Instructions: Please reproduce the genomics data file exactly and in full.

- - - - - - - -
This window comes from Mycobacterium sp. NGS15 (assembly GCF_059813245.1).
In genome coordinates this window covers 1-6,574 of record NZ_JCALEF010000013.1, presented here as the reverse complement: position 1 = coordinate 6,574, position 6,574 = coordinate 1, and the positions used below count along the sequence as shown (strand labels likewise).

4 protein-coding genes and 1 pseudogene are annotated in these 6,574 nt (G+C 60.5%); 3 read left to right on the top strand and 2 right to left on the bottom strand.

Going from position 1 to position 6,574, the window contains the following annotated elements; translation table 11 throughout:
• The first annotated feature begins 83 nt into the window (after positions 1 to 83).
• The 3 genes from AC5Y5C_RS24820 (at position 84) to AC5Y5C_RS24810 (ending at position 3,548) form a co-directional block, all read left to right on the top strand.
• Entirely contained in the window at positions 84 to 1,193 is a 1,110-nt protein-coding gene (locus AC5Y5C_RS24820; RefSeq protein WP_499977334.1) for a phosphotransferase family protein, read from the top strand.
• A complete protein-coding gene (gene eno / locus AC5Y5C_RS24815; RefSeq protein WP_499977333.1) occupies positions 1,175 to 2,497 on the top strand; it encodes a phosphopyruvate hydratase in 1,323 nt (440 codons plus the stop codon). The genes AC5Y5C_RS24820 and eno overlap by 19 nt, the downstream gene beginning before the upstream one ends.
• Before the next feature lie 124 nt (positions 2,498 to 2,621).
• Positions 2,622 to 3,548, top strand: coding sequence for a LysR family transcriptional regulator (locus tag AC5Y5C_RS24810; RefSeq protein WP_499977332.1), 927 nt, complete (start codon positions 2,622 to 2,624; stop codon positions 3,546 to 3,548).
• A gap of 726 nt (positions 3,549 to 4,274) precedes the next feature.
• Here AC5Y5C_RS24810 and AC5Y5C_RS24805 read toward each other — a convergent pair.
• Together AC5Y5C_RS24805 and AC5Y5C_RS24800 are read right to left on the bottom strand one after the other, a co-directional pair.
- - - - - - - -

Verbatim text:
This window comes from Mycobacterium sp. NGS15 (assembly GCF_059813245.1).
In genome coordinates this window covers 1-6,574 of record NZ_JCALEF010000013.1, presented here as the reverse complement: position 1 = coordinate 6,574, position 6,574 = coordinate 1, and the positions used below count along the sequence as shown (strand labels likewise).

4 protein-coding genes and 1 pseudogene are annotated in these 6,574 nt (G+C 60.5%); 3 read left to right on the top strand and 2 right to left on the bottom strand.

Going from position 1 to position 6,574, the window contains the following annotated elements; translation table 11 throughout:
• The first annotated feature begins 83 nt into the window (after positions 1 to 83).
• The 3 genes from AC5Y5C_RS24820 (at position 84) to AC5Y5C_RS24810 (ending at position 3,548) form a co-directional block, all read left to right on the top strand.
• Entirely contained in the window at positions 84 to 1,193 is a 1,110-nt protein-coding gene (locus AC5Y5C_RS24820; RefSeq protein WP_499977334.1) for a phosphotransferase family protein, read from the top strand.
• A complete protein-coding gene (gene eno / locus AC5Y5C_RS24815; RefSeq protein WP_499977333.1) occupies positions 1,175 to 2,497 on the top strand; it encodes a phosphopyruvate hydratase in 1,323 nt (440 codons plus the stop codon). The genes AC5Y5C_RS24820 and eno overlap by 19 nt, the downstream gene beginning before the upstream one ends.
• Before the next feature lie 124 nt (positions 2,498 to 2,621).
• Positions 2,622 to 3,548, top strand: coding sequence for a LysR family transcriptional regulator (locus tag AC5Y5C_RS24810; RefSeq protein WP_499977332.1), 927 nt, complete (start codon positions 2,622 to 2,624; stop codon positions 3,546 to 3,548).
• A gap of 726 nt (positions 3,549 to 4,274) precedes the next feature.
• Here AC5Y5C_RS24810 and AC5Y5C_RS24805 read toward each other — a convergent pair.
• Together AC5Y5C_RS24805 and AC5Y5C_RS24800 are read right to left on the bottom strand one after the other, a co-directional pair.